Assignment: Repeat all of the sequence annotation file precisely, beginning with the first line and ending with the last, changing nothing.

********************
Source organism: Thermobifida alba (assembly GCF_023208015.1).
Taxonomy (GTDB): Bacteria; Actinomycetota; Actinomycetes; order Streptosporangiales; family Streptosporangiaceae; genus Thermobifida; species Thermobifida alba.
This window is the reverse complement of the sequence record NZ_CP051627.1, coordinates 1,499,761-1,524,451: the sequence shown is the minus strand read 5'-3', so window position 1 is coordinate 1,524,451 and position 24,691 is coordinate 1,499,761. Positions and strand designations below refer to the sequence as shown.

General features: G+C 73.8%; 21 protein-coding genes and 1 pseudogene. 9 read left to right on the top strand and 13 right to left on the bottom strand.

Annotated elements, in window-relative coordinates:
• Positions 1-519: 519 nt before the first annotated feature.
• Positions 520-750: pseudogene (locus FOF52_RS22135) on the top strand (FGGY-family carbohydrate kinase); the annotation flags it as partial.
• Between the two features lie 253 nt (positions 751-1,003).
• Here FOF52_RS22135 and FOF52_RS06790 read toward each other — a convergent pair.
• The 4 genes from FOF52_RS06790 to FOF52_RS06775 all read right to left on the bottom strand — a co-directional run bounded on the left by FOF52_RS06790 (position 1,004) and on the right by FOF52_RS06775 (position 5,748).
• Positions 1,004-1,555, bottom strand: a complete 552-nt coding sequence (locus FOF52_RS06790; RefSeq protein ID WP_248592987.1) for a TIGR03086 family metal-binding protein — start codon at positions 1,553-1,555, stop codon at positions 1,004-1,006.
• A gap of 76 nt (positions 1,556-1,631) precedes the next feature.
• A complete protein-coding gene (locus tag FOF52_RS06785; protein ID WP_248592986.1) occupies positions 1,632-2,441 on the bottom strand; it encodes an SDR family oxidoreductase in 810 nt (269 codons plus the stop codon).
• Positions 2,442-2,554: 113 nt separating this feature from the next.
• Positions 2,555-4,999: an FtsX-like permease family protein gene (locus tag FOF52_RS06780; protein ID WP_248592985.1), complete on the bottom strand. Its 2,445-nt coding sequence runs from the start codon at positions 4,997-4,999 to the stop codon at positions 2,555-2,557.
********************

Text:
Source organism: Thermobifida alba (assembly GCF_023208015.1).
Taxonomy (GTDB): Bacteria; Actinomycetota; Actinomycetes; order Streptosporangiales; family Streptosporangiaceae; genus Thermobifida; species Thermobifida alba.
This window is the reverse complement of the sequence record NZ_CP051627.1, coordinates 1,499,761-1,524,451: the sequence shown is the minus strand read 5'-3', so window position 1 is coordinate 1,524,451 and position 24,691 is coordinate 1,499,761. Positions and strand designations below refer to the sequence as shown.

General features: G+C 73.8%; 21 protein-coding genes and 1 pseudogene. 9 read left to right on the top strand and 13 right to left on the bottom strand.

Annotated elements, in window-relative coordinates:
• Positions 1-519: 519 nt before the first annotated feature.
• Positions 520-750: pseudogene (locus FOF52_RS22135) on the top strand (FGGY-family carbohydrate kinase); the annotation flags it as partial.
• Between the two features lie 253 nt (positions 751-1,003).
• Here FOF52_RS22135 and FOF52_RS06790 read toward each other — a convergent pair.
• The 4 genes from FOF52_RS06790 to FOF52_RS06775 all read right to left on the bottom strand — a co-directional run bounded on the left by FOF52_RS06790 (position 1,004) and on the right by FOF52_RS06775 (position 5,748).
• Positions 1,004-1,555, bottom strand: a complete 552-nt coding sequence (locus FOF52_RS06790; RefSeq protein ID WP_248592987.1) for a TIGR03086 family metal-binding protein — start codon at positions 1,553-1,555, stop codon at positions 1,004-1,006.
• A gap of 76 nt (positions 1,556-1,631) precedes the next feature.
• A complete protein-coding gene (locus tag FOF52_RS06785; protein ID WP_248592986.1) occupies positions 1,632-2,441 on the bottom strand; it encodes an SDR family oxidoreductase in 810 nt (269 codons plus the stop codon).
• Positions 2,442-2,554: 113 nt separating this feature from the next.
• Positions 2,555-4,999: an FtsX-like permease family protein gene (locus tag FOF52_RS06780; protein ID WP_248592985.1), complete on the bottom strand. Its 2,445-nt coding sequence runs from the start codon at positions 4,997-4,999 to the stop codon at positions 2,555-2,557.